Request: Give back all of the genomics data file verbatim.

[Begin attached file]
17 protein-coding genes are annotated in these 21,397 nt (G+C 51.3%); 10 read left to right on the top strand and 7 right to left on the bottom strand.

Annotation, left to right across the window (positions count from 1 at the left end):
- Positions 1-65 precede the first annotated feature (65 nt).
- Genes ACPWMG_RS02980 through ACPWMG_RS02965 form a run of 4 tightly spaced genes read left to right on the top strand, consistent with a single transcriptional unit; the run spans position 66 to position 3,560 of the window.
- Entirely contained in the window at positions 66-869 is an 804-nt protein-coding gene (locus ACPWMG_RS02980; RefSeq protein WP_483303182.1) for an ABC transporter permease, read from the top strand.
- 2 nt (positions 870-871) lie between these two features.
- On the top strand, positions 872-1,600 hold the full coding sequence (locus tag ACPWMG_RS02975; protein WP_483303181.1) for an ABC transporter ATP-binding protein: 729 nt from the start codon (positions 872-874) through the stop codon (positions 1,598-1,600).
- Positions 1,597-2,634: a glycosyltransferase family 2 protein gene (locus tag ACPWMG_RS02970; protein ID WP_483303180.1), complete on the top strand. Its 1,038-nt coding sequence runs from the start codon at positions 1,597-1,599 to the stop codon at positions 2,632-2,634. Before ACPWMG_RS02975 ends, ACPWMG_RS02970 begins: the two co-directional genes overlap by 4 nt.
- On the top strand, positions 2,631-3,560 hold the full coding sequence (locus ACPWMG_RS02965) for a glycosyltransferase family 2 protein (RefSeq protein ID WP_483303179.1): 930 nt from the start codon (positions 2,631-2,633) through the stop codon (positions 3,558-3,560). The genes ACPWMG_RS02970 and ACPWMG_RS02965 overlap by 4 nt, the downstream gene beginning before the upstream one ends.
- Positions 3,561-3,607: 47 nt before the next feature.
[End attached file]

17 protein-coding genes are annotated in these 21,397 nt (G+C 51.3%); 10 read left to right on the top strand and 7 right to left on the bottom strand.

Annotation, left to right across the window (positions count from 1 at the left end):
- Positions 1-65 precede the first annotated feature (65 nt).
- Genes ACPWMG_RS02980 through ACPWMG_RS02965 form a run of 4 tightly spaced genes read left to right on the top strand, consistent with a single transcriptional unit; the run spans position 66 to position 3,560 of the window.
- Entirely contained in the window at positions 66-869 is an 804-nt protein-coding gene (locus ACPWMG_RS02980; RefSeq protein WP_483303182.1) for an ABC transporter permease, read from the top strand.
- 2 nt (positions 870-871) lie between these two features.
- On the top strand, positions 872-1,600 hold the full coding sequence (locus tag ACPWMG_RS02975; protein WP_483303181.1) for an ABC transporter ATP-binding protein: 729 nt from the start codon (positions 872-874) through the stop codon (positions 1,598-1,600).
- Positions 1,597-2,634: a glycosyltransferase family 2 protein gene (locus tag ACPWMG_RS02970; protein ID WP_483303180.1), complete on the top strand. Its 1,038-nt coding sequence runs from the start codon at positions 1,597-1,599 to the stop codon at positions 2,632-2,634. Before ACPWMG_RS02975 ends, ACPWMG_RS02970 begins: the two co-directional genes overlap by 4 nt.
- On the top strand, positions 2,631-3,560 hold the full coding sequence (locus ACPWMG_RS02965) for a glycosyltransferase family 2 protein (RefSeq protein ID WP_483303179.1): 930 nt from the start codon (positions 2,631-2,633) through the stop codon (positions 3,558-3,560). The genes ACPWMG_RS02970 and ACPWMG_RS02965 overlap by 4 nt, the downstream gene beginning before the upstream one ends.
- Positions 3,561-3,607: 47 nt before the next feature.